DSCN0759aOur part didn’t turn up until 4:30pm the next day but no matter, we filled our day, me pottering about and Joy did some art work. We finally got away at 5 o’clock and just did an hour’s cruise to The Anchor at High Offley. After a mushroom risotto for tea we visited the little pub which is an absolute delight, you could be stepping back a 100 years, just a simple bar with wooden settles/benches and scrubbed tables arranged for conversation!

high offley pubCheck out the reviews in this link, apparently 2 landladies in 105 years, Olive being the second and current one. We chatted with Mal Edwards the local fender maker and a visiting boater who it transpired not only came from Dursley (where we lived for 30 odd years) but was brother to Howard, a friend and owner of Dursley Garage which was next to my first business premises (now demolished).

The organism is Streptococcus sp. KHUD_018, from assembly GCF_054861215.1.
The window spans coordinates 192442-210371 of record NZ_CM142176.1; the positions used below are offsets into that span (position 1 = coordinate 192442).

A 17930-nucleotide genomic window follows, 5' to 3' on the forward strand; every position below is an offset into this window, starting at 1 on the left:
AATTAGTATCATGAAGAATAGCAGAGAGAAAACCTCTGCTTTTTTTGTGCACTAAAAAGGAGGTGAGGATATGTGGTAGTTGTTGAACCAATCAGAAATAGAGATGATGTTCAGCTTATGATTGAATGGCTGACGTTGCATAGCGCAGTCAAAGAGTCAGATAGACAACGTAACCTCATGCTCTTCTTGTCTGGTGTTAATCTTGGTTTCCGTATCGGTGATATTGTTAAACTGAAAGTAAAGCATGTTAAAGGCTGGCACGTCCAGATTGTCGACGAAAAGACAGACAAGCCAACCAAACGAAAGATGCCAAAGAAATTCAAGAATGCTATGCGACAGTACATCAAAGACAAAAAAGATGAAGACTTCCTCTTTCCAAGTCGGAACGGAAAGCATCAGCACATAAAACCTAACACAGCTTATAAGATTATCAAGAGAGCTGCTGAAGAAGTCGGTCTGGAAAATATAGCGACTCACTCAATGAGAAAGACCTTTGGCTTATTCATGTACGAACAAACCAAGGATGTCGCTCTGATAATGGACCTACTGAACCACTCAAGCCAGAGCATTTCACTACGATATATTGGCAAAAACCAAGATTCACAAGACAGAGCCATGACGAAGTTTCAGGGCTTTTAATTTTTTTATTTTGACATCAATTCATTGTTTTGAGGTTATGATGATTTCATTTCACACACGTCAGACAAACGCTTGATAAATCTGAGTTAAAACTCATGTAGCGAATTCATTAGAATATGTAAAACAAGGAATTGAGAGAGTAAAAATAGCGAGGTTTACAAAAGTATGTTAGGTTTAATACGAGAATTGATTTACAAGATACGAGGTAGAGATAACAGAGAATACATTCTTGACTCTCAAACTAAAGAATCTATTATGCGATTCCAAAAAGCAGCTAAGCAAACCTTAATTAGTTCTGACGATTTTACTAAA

This morning we were on our way again at half past nine, past the former Cadbury’s Factory at Knighton and in a couple of hours we were passing through the impressive Woodseaves cutting hewn through the solid rock.

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IMG_20150619_130915830_HDRWe stopped for lunch just before Tyrley Locks where a Black Prince hire boat was having problems opening one of the lock gates and had called C&RT, but before their man arrived from 25 miles away they and another boat had managed to ascend to lock and we were going down. Neither we or the C&RT man could find any problem.

The five locks were negotiated very easily meeting boats at every lock which saves closing gates as we leave the lock (note the grey Shroppie lock beams as opposed to the common black).

DSCN0799By 10 past 2 we were mooring up in Market Drayton where we annoyed two Muscovy Ducks by disturbing their afternoon nap. We have new(ish) housing opposite facing and embracing the canalscape.